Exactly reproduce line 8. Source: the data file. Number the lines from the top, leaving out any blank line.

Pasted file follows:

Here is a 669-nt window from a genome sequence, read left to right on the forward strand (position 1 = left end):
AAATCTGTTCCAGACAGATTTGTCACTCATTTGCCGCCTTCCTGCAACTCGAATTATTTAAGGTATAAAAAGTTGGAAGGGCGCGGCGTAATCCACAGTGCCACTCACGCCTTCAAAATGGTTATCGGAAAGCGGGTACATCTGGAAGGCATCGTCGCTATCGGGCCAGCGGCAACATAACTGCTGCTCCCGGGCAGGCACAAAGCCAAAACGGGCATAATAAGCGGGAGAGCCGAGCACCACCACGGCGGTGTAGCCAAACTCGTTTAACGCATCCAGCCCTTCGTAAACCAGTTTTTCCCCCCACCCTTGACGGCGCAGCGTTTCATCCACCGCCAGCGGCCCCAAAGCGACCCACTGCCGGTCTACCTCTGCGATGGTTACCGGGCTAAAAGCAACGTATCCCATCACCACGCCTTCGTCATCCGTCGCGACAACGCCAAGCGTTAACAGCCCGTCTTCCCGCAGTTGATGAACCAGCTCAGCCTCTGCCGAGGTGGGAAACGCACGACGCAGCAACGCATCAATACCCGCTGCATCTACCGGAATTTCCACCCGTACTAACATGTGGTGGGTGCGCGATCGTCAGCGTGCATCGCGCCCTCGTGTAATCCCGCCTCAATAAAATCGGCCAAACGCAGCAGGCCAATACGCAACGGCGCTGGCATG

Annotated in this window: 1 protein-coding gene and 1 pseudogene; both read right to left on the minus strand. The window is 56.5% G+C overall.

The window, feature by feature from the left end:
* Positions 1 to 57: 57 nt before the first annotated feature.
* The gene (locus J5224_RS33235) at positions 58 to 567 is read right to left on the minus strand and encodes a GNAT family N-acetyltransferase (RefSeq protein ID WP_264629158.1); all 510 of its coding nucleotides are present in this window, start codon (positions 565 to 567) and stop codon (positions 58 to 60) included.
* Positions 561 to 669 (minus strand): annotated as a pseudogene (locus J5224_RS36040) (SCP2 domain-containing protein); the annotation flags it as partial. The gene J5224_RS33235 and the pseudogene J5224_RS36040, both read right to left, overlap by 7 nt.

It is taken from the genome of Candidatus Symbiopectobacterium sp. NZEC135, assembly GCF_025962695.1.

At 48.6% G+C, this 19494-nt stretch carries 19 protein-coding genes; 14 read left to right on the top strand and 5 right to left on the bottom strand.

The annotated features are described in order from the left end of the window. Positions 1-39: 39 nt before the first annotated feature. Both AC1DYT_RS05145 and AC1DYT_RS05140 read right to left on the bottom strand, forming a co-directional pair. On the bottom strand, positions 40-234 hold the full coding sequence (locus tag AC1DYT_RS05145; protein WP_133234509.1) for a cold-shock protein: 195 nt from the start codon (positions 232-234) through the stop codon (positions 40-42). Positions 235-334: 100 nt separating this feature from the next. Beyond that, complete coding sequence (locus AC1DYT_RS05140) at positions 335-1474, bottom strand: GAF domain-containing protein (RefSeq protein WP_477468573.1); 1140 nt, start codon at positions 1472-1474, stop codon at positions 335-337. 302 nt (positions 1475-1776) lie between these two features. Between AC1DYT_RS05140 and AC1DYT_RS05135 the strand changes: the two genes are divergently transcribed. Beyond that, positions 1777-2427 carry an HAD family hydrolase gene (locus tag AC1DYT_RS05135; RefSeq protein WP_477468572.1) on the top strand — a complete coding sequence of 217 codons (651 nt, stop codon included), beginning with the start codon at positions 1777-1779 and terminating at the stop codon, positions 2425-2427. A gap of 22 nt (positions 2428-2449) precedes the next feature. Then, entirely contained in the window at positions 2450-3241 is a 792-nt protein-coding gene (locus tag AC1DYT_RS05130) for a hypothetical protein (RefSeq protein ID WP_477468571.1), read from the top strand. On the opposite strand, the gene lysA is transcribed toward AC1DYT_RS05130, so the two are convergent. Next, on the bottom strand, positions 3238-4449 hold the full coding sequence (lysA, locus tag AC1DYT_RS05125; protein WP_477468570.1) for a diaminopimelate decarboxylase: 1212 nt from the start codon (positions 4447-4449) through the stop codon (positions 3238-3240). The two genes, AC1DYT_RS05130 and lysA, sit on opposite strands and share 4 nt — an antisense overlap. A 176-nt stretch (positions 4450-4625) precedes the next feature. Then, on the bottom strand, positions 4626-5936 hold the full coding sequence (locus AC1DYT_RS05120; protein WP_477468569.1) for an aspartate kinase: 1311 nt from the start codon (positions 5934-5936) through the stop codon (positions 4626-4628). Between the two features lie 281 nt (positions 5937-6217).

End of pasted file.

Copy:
It is taken from the genome of Candidatus Symbiopectobacterium sp. NZEC135, assembly GCF_025962695.1.